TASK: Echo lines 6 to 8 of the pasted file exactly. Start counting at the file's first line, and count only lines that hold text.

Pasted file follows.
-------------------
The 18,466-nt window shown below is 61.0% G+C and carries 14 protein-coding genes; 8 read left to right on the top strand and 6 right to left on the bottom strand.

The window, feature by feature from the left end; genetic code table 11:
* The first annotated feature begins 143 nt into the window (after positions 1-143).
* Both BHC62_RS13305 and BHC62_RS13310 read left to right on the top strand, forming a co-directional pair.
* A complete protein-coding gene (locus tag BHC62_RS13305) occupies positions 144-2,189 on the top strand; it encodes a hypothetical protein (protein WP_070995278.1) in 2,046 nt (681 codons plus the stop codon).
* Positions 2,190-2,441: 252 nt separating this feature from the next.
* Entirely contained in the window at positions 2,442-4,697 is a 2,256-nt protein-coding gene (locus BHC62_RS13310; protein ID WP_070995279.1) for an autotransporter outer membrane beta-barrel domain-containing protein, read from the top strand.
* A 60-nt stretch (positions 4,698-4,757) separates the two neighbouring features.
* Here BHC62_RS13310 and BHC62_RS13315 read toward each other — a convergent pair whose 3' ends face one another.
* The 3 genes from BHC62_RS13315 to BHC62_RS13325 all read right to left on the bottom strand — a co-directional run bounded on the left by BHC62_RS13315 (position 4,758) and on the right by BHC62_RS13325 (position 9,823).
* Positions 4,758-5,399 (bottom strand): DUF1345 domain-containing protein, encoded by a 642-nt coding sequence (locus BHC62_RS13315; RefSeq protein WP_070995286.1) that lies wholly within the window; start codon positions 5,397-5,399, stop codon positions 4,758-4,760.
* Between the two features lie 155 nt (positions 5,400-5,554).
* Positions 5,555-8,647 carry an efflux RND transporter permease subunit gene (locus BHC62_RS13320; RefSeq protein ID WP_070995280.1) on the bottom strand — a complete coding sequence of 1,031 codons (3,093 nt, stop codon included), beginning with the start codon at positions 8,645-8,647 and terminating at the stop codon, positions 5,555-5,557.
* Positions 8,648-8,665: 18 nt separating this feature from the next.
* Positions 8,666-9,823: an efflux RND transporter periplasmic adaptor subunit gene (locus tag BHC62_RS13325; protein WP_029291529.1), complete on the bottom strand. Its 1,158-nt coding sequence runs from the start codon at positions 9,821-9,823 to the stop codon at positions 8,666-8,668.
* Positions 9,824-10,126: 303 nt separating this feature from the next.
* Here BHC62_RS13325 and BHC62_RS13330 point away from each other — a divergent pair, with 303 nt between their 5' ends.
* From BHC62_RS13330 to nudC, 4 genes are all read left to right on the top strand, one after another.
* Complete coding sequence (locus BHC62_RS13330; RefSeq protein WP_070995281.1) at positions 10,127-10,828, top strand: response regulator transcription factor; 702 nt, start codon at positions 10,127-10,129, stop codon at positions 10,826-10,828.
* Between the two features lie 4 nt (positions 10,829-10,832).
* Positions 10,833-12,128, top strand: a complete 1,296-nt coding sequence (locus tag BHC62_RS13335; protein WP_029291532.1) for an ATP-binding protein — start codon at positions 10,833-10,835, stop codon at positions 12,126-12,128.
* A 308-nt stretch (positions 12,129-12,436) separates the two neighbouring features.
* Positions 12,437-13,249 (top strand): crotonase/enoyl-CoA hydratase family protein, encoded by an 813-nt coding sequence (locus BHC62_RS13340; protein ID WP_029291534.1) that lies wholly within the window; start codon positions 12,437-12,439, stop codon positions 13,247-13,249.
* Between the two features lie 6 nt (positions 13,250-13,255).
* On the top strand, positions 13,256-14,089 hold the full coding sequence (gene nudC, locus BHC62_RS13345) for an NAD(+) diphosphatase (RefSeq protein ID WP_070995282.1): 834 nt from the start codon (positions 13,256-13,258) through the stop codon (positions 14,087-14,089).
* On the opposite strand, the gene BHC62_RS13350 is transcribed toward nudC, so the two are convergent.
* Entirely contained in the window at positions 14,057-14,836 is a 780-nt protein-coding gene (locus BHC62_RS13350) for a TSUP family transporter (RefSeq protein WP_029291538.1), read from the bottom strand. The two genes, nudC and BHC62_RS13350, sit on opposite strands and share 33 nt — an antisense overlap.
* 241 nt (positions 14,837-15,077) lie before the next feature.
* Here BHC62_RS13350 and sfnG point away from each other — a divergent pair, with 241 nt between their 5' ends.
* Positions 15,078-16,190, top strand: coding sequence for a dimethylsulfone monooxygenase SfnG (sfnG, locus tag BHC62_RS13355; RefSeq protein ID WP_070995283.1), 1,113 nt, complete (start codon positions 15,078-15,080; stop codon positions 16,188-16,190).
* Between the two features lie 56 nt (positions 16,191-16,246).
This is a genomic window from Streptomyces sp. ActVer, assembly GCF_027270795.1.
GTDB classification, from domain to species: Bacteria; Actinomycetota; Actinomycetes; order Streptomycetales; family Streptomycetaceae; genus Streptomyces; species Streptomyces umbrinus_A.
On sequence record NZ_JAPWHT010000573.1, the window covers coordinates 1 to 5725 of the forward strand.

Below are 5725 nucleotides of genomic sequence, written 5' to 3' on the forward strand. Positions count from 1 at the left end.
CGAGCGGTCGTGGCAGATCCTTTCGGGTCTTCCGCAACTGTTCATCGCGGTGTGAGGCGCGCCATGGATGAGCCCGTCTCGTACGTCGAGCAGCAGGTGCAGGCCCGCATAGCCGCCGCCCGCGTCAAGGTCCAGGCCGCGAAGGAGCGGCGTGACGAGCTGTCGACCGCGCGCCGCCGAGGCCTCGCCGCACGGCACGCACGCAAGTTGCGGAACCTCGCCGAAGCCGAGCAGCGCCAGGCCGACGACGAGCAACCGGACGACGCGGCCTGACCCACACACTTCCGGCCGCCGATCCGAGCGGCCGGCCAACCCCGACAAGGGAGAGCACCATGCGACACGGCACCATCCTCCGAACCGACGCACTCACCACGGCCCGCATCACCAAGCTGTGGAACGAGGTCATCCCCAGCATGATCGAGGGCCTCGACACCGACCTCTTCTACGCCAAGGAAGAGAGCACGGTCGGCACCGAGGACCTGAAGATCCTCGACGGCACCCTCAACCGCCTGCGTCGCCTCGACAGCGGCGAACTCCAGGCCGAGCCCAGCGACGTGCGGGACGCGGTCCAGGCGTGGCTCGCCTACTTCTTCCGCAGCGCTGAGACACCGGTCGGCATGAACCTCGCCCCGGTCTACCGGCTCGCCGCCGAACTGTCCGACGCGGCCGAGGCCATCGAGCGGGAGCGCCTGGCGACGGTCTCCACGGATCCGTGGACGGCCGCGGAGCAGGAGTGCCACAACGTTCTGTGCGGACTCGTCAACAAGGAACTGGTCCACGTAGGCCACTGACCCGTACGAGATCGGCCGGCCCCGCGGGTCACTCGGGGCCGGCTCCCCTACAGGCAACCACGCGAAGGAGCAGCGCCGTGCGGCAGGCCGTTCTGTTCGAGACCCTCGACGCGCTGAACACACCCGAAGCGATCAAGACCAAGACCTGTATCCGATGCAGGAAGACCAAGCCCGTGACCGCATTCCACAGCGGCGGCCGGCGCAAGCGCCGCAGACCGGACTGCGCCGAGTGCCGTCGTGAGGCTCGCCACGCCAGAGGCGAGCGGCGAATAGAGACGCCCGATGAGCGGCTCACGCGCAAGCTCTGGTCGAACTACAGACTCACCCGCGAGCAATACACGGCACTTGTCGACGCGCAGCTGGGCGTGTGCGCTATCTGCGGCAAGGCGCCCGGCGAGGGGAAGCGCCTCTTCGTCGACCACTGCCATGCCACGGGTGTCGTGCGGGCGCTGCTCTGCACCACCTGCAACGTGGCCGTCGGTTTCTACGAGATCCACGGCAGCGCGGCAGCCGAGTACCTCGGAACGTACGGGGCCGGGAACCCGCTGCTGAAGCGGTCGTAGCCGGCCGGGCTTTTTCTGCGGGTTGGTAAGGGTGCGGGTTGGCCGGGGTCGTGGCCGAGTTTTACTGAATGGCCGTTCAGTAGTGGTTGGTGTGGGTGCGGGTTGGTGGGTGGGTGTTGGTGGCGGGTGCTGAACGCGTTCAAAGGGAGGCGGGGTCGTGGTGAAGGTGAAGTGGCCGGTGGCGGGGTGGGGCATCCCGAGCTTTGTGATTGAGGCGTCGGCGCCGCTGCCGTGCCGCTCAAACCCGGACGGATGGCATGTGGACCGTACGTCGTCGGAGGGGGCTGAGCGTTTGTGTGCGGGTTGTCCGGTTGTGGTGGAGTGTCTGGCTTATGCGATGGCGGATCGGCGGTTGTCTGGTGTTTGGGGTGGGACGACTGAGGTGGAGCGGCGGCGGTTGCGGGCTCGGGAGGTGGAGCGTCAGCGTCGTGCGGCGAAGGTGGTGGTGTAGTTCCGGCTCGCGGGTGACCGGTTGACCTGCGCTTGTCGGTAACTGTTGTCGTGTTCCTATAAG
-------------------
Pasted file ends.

* Positions 2,190-2,441: 252 nt separating this feature from the next.
* Entirely contained in the window at positions 2,442-4,697 is a 2,256-nt protein-coding gene (locus BHC62_RS13310; protein ID WP_070995279.1) for an autotransporter outer membrane beta-barrel domain-containing protein, read from the top strand.
* A 60-nt stretch (positions 4,698-4,757) separates the two neighbouring features.